This is another recycled bill that has been attempted twice before as HB 1449 (2014) and HB 253 (2015). This time the sponsors were Reps. Timothy Horrigan, Mary Gile, Marjorie Porter, and Mel Myler, all avid opponents to school choice. Like the earlier bills, it sought to change the charter school approval process by allocating 25% of the total possible points in an application to a single criteria (out of 26), the proposed chartered public school’s mission statement. It is another attempt to limit charter schools and create a subjective approval process. Currently many charter schools in NH have waiting lists; parents clearly want more options in public education, even in areas where there are existing charter schools. Also most charter schools are located south of Concord; the North Country and other rural parts of the state have few alternatives. If a charter school does not adequately serve a family  or community, enrollment will decline and the school would ultimately close. Let chartered public schools succeed or fail on their own merits without being subject to the state Board of Education’s political bias or presumptions of what a community needs. This was another voice vote in the NH House of Representatives to kill the bill.

WIN       ***HB 297-FN, repealing the education tax credit program
This is another bill by Rep. Timothy Horrigan and nearly identical to the other repeal bill, HB 129. The difference between this one and HB 129 (2017) is that the former would be effective immediately whereas the latter would take effect 60 days after passage. The tax-credit scholarships helped more than 200 low-income children across the state in its four years of operation. There is documented academic improvement and parent satisfaction. Several other states with Blaine Amendments have ruled tax-credit scholarship programs to be constitutional because monies are distributed to parents who choose the schools and not to the schools directly. Like other charities, the tax-credit scholarship program is funded by private donations, not money from the state. For more information about the scholarship program, read K-12 Scholarships in NH. This bill was defeated in a House 206 to 157 roll call vote; again, nearly identical to HB 129’s outcome. A “yea” vote was to support the committee’s recommendation to kill the bill.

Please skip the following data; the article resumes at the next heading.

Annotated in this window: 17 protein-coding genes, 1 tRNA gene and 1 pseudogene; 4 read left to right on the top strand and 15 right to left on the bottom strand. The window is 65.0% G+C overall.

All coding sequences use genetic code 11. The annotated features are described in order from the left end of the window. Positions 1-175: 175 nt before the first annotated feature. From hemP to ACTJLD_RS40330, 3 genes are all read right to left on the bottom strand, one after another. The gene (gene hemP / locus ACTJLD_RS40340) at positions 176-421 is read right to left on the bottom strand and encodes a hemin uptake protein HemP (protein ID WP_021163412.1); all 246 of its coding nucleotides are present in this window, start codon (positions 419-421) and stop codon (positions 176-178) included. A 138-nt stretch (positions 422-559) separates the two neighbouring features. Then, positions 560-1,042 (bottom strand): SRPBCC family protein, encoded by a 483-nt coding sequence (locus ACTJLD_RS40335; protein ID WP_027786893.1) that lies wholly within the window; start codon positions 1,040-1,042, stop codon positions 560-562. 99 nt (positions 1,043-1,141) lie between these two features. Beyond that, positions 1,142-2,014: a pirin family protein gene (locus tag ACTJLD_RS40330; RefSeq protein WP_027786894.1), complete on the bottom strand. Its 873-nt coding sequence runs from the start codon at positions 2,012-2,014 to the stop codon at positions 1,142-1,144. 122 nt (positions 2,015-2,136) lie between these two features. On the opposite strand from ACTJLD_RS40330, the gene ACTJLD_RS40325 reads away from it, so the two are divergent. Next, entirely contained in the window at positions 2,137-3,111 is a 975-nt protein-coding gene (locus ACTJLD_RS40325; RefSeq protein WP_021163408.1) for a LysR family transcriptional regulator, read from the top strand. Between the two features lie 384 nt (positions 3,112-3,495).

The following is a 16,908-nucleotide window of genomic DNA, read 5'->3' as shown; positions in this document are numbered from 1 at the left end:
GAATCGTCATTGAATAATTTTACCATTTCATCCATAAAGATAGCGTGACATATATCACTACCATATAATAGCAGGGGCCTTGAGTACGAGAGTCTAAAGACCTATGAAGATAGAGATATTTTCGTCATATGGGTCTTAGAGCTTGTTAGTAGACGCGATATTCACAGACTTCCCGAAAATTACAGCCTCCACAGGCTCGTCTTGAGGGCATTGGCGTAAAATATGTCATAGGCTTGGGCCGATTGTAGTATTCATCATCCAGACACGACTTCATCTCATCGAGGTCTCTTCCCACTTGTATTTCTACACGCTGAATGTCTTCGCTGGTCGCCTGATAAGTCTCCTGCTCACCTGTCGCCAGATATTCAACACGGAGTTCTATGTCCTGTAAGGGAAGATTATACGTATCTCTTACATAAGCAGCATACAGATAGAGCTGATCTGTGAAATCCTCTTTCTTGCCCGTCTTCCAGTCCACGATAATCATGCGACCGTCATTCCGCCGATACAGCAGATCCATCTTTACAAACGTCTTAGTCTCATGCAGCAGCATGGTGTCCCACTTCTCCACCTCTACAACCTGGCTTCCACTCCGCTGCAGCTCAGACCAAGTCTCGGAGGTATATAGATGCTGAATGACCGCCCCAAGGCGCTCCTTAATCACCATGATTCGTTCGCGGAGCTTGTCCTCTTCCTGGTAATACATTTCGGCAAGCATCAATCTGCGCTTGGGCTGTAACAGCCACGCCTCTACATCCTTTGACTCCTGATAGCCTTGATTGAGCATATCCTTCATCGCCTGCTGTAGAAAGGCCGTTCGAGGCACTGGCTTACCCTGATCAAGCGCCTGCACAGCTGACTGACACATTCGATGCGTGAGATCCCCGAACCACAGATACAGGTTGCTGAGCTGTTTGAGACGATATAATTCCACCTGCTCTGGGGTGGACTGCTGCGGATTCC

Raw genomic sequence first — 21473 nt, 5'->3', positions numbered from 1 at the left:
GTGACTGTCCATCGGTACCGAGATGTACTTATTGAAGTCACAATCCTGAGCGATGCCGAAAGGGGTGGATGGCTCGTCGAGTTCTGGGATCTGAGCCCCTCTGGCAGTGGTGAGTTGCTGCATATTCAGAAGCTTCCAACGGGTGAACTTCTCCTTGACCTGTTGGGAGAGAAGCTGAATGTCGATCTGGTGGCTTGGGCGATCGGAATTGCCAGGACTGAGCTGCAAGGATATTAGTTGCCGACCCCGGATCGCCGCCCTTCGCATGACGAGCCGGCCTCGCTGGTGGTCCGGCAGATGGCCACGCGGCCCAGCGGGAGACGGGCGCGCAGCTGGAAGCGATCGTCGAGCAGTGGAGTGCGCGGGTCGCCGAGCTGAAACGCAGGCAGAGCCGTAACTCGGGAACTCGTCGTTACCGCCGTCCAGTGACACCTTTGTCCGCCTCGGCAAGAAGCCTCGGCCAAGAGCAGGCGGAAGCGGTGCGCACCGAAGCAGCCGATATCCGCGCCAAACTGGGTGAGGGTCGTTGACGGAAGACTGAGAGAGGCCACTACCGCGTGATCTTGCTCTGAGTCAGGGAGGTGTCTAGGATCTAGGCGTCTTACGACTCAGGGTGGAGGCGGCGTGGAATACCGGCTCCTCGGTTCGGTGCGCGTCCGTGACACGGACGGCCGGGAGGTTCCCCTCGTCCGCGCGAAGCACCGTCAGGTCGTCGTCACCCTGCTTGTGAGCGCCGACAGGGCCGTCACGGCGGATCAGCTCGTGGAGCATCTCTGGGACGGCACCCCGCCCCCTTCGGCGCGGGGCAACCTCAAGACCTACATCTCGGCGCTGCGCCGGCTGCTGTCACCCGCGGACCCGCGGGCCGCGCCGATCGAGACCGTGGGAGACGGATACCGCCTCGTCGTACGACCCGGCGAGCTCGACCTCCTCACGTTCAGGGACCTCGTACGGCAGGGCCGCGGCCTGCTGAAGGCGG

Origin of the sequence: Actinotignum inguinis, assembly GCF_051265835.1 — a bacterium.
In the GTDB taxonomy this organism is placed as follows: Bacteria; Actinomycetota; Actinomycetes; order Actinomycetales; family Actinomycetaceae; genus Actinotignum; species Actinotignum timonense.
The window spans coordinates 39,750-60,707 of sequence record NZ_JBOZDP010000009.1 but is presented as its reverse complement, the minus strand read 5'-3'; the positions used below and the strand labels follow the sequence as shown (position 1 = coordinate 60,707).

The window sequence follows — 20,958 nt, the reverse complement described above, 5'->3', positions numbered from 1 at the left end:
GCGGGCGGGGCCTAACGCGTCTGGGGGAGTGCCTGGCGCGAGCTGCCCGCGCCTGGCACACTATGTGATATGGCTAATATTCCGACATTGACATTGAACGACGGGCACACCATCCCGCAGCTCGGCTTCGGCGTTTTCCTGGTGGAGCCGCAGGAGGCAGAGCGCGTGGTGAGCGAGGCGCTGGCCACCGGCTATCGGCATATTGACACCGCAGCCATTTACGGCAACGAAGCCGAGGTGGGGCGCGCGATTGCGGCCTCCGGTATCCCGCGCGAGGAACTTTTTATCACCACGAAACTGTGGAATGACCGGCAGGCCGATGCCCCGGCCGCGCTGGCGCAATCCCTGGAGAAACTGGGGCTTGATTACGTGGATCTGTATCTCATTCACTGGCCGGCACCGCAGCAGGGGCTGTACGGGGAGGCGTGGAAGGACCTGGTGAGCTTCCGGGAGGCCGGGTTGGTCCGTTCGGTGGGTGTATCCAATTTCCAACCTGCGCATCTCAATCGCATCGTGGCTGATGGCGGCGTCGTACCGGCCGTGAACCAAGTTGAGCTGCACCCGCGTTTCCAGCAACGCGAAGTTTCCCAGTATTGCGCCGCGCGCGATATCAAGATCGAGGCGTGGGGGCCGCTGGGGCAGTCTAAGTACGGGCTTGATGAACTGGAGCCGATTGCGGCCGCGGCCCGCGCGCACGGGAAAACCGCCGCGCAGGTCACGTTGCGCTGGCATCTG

WIN       **HB 341, repealing the provisions for tax exemption for certain chartered public school facilities